I had a feeling that when I suggested that the Camino authorities take more responsibility for the intermittent bed crisis that this would evoke an effusion of Uriah Heepery from the usual suspects, and also some new ones, about my modest suggestion, which was termed "ridiculous", "unnecessary" and "thoughtless". A pilgrim is responsible for himself or herself; there is no "authority" to assist and even if there were it would be a matter of the pilgrim's personal responsibility.
It's not just that I disagree; it's that these view are categorically wrong and display a fundamental failure to understand what the Camino was and is and must always remain.
The fact is that there are authorities responsible: the local municipal and parish officials; the regional government and its tourist board; the police and Guardia Civil, and the Spanish federal government. Plus a plethora of voluntary associations, Friends of the Camino and the like. These, to be fair, recognize what many on this forum do not: that they are in fact responsible for facilitating the welfare of pilgrims and other walkers. And they do a fairly good job. Galicia provides a network of fine municipal albergues, none of which take reservations. The Guardia and police are vigilant and attentive. The tourist agencies promote the Camino effectively and distribute information. The religious and voluntary associations operate a network of donativo and parrocjial albergues which are staffed by kindly and hardworking volunteers and designed to make the Way easier for poorer pilgrims.
So they recognize that they have a responsibility, in different ways, to the pilgrims, and they discharge this fairly well, on balance. Except in making sure that sufficient bed spaces are always available and accessible, at all times, especially holidays and at chokepoints. Here they are falling down on the job, as I said, and as the OPs experience illustrates.
This responsibility to pilgrims of the civil and ecclesiastical authorities is basic to the history of the Camino. For example: the city of Estella was founded by the King of Navarre Sancho Ramírez in 1090 with a view to protecting pilgrims on St. James' Way. Estella came into existence to serve the pilgrims, and so did many other towns along the way. Serving pilgrims has been their purpose for a thousand years.
It's worth bearing in mind that many who walk the Way are elderly or afflicted, and some of them are poor. This has always been the case. People feel the impulse to go on pilgrimage for urgent spiritual and existential reasons; the authorities recognize that assisting these people is an absolute imperative. In short, they have a right to undertake pilgrimage if moved to do so and those in authority, and everyone else, has a duty to assist them. This is what the Camino was in the beginning and will always be. If you can't see that . . .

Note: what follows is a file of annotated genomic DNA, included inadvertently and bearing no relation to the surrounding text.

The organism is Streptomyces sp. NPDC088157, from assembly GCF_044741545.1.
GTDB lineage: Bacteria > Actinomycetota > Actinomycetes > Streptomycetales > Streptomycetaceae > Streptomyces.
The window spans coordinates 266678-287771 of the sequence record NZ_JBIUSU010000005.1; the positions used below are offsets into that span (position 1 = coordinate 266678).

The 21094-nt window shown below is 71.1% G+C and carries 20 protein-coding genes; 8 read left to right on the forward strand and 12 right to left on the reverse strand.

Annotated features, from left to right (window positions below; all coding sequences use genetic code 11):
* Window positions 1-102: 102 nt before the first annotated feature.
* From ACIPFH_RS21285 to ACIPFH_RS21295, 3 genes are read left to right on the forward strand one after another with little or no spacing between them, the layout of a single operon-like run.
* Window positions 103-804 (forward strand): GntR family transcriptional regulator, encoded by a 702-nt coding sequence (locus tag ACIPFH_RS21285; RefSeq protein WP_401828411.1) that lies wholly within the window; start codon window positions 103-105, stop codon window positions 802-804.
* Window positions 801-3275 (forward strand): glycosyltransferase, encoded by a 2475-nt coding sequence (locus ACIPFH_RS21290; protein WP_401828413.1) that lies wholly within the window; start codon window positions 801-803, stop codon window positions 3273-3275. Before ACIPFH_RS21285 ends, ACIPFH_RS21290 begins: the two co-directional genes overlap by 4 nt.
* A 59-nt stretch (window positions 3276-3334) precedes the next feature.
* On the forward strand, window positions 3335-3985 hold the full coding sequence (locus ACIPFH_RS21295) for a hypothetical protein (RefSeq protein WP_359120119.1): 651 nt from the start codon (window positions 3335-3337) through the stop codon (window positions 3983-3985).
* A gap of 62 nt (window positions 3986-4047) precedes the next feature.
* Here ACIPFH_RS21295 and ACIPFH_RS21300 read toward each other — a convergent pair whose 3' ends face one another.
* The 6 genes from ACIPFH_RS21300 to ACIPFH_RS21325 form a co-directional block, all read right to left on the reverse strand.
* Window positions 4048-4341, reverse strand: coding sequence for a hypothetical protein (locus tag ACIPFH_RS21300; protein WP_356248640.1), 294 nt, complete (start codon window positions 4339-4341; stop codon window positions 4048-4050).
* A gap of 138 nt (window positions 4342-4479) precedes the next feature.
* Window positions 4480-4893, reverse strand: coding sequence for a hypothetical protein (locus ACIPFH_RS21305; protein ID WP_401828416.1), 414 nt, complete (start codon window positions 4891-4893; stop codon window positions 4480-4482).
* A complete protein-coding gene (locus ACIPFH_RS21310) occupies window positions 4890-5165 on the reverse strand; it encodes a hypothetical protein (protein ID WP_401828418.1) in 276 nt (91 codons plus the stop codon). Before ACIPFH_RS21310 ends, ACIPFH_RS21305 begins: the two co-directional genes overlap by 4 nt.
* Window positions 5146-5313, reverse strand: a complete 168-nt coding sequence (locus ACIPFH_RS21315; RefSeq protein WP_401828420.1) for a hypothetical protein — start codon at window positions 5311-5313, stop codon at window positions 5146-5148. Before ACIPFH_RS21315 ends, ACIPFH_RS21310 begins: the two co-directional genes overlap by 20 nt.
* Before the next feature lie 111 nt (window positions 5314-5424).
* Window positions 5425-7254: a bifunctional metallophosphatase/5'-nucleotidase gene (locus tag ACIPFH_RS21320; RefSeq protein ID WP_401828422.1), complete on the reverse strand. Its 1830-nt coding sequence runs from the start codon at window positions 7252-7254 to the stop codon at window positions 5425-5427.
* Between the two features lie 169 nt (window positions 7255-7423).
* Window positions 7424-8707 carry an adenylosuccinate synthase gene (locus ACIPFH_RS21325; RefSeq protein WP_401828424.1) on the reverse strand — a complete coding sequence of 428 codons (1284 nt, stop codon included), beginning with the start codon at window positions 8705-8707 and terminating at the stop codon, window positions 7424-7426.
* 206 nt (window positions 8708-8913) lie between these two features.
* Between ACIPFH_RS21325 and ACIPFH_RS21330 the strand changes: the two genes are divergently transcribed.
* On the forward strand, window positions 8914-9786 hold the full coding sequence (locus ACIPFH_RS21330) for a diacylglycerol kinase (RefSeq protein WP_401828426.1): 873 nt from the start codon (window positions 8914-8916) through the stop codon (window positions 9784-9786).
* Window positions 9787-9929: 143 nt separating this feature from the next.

I think you are confusing efforts with responsibility and accountability. If someone offers a bed to a pilgrim, are they then  responsible to ensure that all pilgrims are housed? If someone redirects a pilgrim back to the path, must they stand there every day and ensure no pilgrim walks astray or be failing in their responsibility? That is absurd. And, if it were held to be true, it would be the end of the Camino as we know it because no one would take on such a responsibility. To be sure there are a number of organizations who are working in a number of ways, many staffed with volunteers, to improve things for pilgrims. I completely disagree, however, that this makes them responsible for the Camino. They are responsible for the limited amounts they take on. And if that isn't enough, it isn't up to us to say that they need to take on more. If anyone thinks more needs to be done, they are welcome to step up and fill the gap. As these folk did to the extent that their time, resources, and the other elements of their life permit.

Yes, the Camino is important to Spain. It does provide a helpful boost to local economies in some places (but if someone does the research, I expect it is a much smaller part of the overall tourist industry in the Spanish economy than we tend to think, compared to what is spent in Barcelona or along the Costa del Sol, for example). It is an important part of the Spanish cultural heritage. And Spain has invested a fair amount in it. I can certainly see the huge difference in available infrastructure since my first Camino! But if it isn't enough, no one is forcing you to continue. There are plenty of off ramps. It is up to everyone to decide if what the Camino has to offer (including in the way of accommodations) is sufficient for them.
 
'I want to walk across a country carrying a bare minimum of goods on my back, to continue a many-centuries-old tradition of long, risk-laden journeys to visit remains believed to be of a treasured saint?'
Tick!

'.... therefore all people and authorities along the route must take all steps to keep me in comfortable lodgings?'
Cross!

' ... or I will take my walking and my demands somewhere else!'
Tick!
 
3rd Edition. More content, training & pack guides avoid common mistakes, bed bugs etc
Now it's done, and I'm showered, fed and generally numbed with alcohol, it was great. Fortunately, the weather was cool all day, the rain held off and the terrain was rolling countryside.

But sodding 'el. 47kms to Hontanas from the lovely place I stayed last night in Riopico!!! I've booked tomrrow this time and just got a bed 21kms away so basically a rest day. Others at my table saying they are struggling to book a bed tomorrow.